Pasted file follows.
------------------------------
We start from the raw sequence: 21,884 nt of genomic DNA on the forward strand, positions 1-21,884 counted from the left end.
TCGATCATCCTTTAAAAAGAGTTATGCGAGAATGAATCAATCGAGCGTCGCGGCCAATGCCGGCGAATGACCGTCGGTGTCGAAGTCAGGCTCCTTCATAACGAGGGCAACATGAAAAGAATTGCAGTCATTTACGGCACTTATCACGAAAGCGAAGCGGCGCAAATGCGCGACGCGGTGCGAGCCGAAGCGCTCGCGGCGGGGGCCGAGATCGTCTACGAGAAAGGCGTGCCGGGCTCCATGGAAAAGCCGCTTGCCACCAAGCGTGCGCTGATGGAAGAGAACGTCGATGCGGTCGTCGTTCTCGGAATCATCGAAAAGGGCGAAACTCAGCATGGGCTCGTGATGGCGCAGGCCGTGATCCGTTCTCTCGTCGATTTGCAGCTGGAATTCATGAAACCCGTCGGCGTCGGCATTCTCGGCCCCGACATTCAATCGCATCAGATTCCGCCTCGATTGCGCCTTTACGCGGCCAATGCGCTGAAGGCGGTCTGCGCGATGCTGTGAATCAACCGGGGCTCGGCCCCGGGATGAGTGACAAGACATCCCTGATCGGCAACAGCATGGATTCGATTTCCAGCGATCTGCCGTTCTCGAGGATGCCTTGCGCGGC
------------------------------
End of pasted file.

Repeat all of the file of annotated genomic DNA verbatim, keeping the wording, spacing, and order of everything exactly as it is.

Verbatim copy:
We start from the raw sequence: 21,884 nt of genomic DNA on the forward strand, positions 1-21,884 counted from the left end.
TCGATCATCCTTTAAAAAGAGTTATGCGAGAATGAATCAATCGAGCGTCGCGGCCAATGCCGGCGAATGACCGTCGGTGTCGAAGTCAGGCTCCTTCATAACGAGGGCAACATGAAAAGAATTGCAGTCATTTACGGCACTTATCACGAAAGCGAAGCGGCGCAAATGCGCGACGCGGTGCGAGCCGAAGCGCTCGCGGCGGGGGCCGAGATCGTCTACGAGAAAGGCGTGCCGGGCTCCATGGAAAAGCCGCTTGCCACCAAGCGTGCGCTGATGGAAGAGAACGTCGATGCGGTCGTCGTTCTCGGAATCATCGAAAAGGGCGAAACTCAGCATGGGCTCGTGATGGCGCAGGCCGTGATCCGTTCTCTCGTCGATTTGCAGCTGGAATTCATGAAACCCGTCGGCGTCGGCATTCTCGGCCCCGACATTCAATCGCATCAGATTCCGCCTCGATTGCGCCTTTACGCGGCCAATGCGCTGAAGGCGGTCTGCGCGATGCTGTGAATCAACCGGGGCTCGGCCCCGGGATGAGTGACAAGACATCCCTGATCGGCAACAGCATGGATTCGATTTCCAGCGATCTGCCGTTCTCGAGGATGCCTTGCGCGGC